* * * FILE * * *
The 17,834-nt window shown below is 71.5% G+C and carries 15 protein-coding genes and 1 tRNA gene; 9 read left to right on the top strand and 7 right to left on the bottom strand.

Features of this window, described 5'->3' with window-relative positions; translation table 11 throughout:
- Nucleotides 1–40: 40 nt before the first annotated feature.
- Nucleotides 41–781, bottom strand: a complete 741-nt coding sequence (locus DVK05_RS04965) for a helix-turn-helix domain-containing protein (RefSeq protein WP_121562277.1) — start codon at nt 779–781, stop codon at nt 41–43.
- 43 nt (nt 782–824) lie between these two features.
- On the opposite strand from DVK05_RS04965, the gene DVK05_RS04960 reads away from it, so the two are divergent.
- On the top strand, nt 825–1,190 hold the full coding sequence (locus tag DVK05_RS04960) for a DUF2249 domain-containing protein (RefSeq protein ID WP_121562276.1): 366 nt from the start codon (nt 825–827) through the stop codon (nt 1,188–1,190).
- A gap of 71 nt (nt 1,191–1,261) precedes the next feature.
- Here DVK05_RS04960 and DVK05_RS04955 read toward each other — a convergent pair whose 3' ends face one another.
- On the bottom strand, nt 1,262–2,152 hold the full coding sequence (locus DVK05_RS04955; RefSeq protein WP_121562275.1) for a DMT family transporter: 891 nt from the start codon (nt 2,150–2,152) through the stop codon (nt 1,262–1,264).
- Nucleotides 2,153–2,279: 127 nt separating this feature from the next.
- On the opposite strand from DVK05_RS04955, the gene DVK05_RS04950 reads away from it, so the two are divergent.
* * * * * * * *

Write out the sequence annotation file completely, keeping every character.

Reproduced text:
The 17,834-nt window shown below is 71.5% G+C and carries 15 protein-coding genes and 1 tRNA gene; 9 read left to right on the top strand and 7 right to left on the bottom strand.

Features of this window, described 5'->3' with window-relative positions; translation table 11 throughout:
- Nucleotides 1–40: 40 nt before the first annotated feature.
- Nucleotides 41–781, bottom strand: a complete 741-nt coding sequence (locus DVK05_RS04965) for a helix-turn-helix domain-containing protein (RefSeq protein WP_121562277.1) — start codon at nt 779–781, stop codon at nt 41–43.
- 43 nt (nt 782–824) lie between these two features.
- On the opposite strand from DVK05_RS04965, the gene DVK05_RS04960 reads away from it, so the two are divergent.
- On the top strand, nt 825–1,190 hold the full coding sequence (locus tag DVK05_RS04960) for a DUF2249 domain-containing protein (RefSeq protein ID WP_121562276.1): 366 nt from the start codon (nt 825–827) through the stop codon (nt 1,188–1,190).
- A gap of 71 nt (nt 1,191–1,261) precedes the next feature.
- Here DVK05_RS04960 and DVK05_RS04955 read toward each other — a convergent pair whose 3' ends face one another.
- On the bottom strand, nt 1,262–2,152 hold the full coding sequence (locus DVK05_RS04955; RefSeq protein WP_121562275.1) for a DMT family transporter: 891 nt from the start codon (nt 2,150–2,152) through the stop codon (nt 1,262–1,264).
- Nucleotides 2,153–2,279: 127 nt separating this feature from the next.
- On the opposite strand from DVK05_RS04955, the gene DVK05_RS04950 reads away from it, so the two are divergent.